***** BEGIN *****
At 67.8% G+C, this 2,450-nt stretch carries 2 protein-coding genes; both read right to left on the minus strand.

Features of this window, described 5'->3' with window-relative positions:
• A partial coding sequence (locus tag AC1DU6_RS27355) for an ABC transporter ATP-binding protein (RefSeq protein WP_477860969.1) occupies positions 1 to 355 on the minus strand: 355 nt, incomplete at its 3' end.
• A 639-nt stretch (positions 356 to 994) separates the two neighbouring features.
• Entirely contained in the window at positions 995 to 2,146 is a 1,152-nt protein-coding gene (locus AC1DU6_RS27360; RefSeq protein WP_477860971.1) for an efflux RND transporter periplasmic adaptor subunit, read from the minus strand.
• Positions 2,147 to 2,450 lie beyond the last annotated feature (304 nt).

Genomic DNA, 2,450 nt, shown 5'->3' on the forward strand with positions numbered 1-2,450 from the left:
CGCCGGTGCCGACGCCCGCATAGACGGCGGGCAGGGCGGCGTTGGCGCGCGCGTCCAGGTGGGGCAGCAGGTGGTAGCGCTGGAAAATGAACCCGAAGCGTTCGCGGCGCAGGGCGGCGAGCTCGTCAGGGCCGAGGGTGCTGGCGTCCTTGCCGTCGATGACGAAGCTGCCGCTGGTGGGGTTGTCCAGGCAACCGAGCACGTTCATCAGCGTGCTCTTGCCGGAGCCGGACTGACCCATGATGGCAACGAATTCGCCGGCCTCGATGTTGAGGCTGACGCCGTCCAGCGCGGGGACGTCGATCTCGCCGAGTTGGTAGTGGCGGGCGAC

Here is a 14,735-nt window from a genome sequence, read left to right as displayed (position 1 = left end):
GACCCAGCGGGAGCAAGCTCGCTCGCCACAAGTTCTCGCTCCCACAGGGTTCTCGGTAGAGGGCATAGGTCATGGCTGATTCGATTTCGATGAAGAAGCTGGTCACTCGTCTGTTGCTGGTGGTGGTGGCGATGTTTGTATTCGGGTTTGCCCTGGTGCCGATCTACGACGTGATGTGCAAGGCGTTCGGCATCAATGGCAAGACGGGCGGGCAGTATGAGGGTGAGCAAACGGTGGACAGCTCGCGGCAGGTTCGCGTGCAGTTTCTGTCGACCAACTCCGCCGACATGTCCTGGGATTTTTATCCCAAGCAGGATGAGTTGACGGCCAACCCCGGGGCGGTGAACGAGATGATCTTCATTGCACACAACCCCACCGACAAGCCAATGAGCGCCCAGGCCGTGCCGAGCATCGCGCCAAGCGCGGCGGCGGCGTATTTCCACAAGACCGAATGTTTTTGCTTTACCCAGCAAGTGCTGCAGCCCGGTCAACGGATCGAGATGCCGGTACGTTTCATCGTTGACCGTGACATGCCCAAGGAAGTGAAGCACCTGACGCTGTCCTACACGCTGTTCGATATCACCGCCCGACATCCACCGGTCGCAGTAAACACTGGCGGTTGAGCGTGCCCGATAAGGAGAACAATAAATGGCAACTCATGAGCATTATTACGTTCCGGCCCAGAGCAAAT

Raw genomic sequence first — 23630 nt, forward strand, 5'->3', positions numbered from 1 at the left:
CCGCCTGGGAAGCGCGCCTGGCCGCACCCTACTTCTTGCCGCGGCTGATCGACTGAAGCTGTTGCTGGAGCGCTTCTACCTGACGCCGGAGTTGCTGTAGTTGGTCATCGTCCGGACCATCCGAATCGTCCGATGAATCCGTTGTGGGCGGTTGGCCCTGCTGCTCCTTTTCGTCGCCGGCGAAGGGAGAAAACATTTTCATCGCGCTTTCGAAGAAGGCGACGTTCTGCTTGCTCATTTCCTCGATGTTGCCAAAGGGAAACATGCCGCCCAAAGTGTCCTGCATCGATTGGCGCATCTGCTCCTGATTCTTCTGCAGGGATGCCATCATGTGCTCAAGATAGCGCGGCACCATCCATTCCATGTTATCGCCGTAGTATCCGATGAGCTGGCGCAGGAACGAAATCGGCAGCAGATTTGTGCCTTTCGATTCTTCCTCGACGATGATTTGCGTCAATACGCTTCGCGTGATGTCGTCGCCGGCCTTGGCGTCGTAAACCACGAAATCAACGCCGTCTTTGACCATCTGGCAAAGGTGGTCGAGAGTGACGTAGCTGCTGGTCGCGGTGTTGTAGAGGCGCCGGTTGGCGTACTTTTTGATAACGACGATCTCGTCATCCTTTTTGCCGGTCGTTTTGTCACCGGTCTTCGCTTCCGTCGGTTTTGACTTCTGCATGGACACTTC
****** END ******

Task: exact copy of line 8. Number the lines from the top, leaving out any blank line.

CGCCGGTGCCGACGCCCGCATAGACGGCGGGCAGGGCGGCGTTGGCGCGCGCGTCCAGGTGGGGCAGCAGGTGGTAGCGCTGGAAAATGAACCCGAAGCGTTCGCGGCGCAGGGCGGCGAGCTCGTCAGGGCCGAGGGTGCTGGCGTCCTTGCCGTCGATGACGAAGCTGCCGCTGGTGGGGTTGTCCAGGCAACCGAGCACGTTCATCAGCGTGCTCTTGCCGGAGCCGGACTGACCCATGATGGCAACGAATTCGCCGGCCTCGATGTTGAGGCTGACGCCGTCCAGCGCGGGGACGTCGATCTCGCCGAGTTGGTAGTGGCGGGCGAC